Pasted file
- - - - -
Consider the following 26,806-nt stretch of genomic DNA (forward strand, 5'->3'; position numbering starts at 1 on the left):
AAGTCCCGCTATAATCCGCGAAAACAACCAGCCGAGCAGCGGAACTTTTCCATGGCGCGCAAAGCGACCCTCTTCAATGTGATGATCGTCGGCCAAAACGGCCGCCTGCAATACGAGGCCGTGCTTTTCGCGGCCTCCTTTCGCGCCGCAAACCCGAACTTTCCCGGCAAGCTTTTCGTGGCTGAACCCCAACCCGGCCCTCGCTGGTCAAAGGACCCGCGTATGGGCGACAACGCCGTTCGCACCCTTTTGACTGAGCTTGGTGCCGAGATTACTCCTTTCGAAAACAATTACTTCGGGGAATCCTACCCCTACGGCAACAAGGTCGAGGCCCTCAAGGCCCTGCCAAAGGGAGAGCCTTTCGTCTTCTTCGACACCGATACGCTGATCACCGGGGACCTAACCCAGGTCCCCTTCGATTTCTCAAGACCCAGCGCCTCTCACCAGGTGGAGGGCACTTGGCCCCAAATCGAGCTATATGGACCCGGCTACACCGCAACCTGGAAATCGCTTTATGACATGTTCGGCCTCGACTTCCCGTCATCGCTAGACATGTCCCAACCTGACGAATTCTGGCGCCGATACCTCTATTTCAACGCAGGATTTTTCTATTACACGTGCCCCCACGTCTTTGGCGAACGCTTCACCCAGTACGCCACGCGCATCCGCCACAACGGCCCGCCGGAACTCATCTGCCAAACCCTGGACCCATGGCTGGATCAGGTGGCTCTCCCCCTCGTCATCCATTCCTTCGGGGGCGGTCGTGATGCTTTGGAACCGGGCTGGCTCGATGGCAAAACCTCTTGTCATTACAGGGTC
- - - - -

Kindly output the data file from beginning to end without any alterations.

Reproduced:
Consider the following 26,806-nt stretch of genomic DNA (forward strand, 5'->3'; position numbering starts at 1 on the left):
AAGTCCCGCTATAATCCGCGAAAACAACCAGCCGAGCAGCGGAACTTTTCCATGGCGCGCAAAGCGACCCTCTTCAATGTGATGATCGTCGGCCAAAACGGCCGCCTGCAATACGAGGCCGTGCTTTTCGCGGCCTCCTTTCGCGCCGCAAACCCGAACTTTCCCGGCAAGCTTTTCGTGGCTGAACCCCAACCCGGCCCTCGCTGGTCAAAGGACCCGCGTATGGGCGACAACGCCGTTCGCACCCTTTTGACTGAGCTTGGTGCCGAGATTACTCCTTTCGAAAACAATTACTTCGGGGAATCCTACCCCTACGGCAACAAGGTCGAGGCCCTCAAGGCCCTGCCAAAGGGAGAGCCTTTCGTCTTCTTCGACACCGATACGCTGATCACCGGGGACCTAACCCAGGTCCCCTTCGATTTCTCAAGACCCAGCGCCTCTCACCAGGTGGAGGGCACTTGGCCCCAAATCGAGCTATATGGACCCGGCTACACCGCAACCTGGAAATCGCTTTATGACATGTTCGGCCTCGACTTCCCGTCATCGCTAGACATGTCCCAACCTGACGAATTCTGGCGCCGATACCTCTATTTCAACGCAGGATTTTTCTATTACACGTGCCCCCACGTCTTTGGCGAACGCTTCACCCAGTACGCCACGCGCATCCGCCACAACGGCCCGCCGGAACTCATCTGCCAAACCCTGGACCCATGGCTGGATCAGGTGGCTCTCCCCCTCGTCATCCATTCCTTCGGGGGCGGTCGTGATGCTTTGGAACCGGGCTGGCTCGATGGCAAAACCTCTTGTCATTACAGGGTC